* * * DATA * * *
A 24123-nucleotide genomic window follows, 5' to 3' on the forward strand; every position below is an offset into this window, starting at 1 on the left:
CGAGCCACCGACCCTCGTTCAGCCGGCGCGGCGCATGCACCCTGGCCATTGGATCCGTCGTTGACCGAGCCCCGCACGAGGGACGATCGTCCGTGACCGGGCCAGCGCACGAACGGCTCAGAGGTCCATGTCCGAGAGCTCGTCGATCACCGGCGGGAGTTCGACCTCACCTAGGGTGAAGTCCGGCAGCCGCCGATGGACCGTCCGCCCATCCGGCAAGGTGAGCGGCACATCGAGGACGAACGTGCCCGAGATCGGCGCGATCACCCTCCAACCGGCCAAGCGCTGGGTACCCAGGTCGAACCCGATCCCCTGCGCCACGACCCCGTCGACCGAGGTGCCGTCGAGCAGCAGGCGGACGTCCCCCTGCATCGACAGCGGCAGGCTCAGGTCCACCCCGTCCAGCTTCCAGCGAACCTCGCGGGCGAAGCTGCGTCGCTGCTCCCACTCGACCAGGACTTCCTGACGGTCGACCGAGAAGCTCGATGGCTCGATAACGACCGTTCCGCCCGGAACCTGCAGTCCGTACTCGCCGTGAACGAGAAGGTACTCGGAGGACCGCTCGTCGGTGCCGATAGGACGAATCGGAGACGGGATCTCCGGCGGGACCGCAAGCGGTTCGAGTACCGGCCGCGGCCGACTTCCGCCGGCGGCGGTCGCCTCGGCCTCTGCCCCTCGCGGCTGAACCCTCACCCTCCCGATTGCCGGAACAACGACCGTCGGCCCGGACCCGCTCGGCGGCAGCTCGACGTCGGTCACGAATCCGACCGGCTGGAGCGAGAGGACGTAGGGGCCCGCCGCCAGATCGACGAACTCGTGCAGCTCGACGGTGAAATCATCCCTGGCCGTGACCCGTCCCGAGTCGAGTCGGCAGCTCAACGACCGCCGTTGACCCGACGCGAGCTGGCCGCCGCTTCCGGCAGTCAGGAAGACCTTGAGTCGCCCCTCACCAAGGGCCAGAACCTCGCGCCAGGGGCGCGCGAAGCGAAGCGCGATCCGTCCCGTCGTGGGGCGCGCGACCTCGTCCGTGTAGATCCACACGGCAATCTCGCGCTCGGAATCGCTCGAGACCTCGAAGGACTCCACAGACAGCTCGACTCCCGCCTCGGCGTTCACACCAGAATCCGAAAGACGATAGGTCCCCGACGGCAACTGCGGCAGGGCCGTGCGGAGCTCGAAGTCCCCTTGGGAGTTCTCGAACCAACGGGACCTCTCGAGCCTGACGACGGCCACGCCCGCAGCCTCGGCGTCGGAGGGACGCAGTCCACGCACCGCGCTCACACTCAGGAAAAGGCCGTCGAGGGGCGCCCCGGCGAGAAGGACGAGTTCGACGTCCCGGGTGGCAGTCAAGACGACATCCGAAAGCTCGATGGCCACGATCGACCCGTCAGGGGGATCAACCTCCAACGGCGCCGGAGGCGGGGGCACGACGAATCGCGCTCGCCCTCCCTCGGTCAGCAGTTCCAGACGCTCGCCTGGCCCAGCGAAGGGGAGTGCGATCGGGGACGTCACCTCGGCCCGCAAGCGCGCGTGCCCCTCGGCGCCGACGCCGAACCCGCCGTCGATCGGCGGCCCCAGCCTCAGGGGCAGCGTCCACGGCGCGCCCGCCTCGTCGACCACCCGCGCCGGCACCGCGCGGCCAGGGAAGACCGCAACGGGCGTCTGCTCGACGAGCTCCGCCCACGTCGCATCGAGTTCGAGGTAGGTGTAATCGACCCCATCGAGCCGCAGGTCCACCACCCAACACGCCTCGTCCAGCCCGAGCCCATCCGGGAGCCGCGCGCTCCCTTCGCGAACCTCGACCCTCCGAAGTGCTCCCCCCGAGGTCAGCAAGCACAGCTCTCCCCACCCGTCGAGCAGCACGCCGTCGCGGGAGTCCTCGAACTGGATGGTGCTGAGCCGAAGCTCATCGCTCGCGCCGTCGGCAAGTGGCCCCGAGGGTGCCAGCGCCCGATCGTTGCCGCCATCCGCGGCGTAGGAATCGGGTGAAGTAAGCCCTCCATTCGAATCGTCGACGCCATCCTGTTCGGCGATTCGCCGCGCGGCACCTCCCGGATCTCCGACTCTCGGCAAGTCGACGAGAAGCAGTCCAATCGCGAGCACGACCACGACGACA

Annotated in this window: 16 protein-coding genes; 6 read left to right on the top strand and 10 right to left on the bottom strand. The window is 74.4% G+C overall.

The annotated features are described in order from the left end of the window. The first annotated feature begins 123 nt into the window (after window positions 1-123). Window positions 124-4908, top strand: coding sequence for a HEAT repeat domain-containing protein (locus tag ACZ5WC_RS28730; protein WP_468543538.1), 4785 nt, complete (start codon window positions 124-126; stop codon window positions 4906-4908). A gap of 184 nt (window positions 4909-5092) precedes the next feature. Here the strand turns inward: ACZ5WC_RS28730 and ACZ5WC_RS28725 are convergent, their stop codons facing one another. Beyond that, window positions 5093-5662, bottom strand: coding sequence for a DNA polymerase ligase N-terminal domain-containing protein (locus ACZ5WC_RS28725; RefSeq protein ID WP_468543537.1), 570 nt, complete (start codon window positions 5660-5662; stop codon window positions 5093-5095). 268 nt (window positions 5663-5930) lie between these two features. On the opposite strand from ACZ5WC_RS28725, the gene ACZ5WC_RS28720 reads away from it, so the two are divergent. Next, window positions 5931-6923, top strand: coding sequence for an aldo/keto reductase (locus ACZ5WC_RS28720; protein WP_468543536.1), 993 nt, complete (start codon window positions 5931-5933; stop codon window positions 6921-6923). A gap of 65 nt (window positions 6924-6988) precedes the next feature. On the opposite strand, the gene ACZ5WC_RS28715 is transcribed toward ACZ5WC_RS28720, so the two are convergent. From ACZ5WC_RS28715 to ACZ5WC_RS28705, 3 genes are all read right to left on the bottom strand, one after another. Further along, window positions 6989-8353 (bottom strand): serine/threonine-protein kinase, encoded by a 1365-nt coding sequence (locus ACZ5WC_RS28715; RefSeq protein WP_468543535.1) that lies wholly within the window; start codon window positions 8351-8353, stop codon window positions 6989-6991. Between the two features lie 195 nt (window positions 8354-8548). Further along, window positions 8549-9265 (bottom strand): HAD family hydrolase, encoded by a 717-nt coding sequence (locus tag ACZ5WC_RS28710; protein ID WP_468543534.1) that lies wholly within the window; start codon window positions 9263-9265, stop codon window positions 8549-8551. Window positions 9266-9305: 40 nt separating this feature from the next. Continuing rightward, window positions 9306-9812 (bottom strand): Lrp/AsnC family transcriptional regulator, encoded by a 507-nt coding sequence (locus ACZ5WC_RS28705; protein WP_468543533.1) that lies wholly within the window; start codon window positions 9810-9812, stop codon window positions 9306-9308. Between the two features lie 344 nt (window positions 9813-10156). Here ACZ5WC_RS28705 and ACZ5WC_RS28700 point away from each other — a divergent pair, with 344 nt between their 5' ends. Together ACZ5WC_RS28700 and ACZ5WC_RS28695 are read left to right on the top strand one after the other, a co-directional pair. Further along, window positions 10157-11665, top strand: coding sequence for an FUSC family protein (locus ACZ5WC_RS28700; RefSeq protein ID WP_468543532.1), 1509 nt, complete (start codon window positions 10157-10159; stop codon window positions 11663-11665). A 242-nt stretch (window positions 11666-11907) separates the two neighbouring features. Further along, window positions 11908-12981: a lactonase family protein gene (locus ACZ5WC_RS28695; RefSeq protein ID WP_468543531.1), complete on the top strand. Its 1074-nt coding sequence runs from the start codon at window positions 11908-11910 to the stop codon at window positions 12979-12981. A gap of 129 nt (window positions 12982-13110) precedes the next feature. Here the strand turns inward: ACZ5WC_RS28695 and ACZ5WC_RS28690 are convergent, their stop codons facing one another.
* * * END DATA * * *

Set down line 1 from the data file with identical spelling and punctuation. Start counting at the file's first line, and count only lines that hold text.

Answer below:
A 24123-nucleotide genomic window follows, 5' to 3' on the forward strand; every position below is an offset into this window, starting at 1 on the left: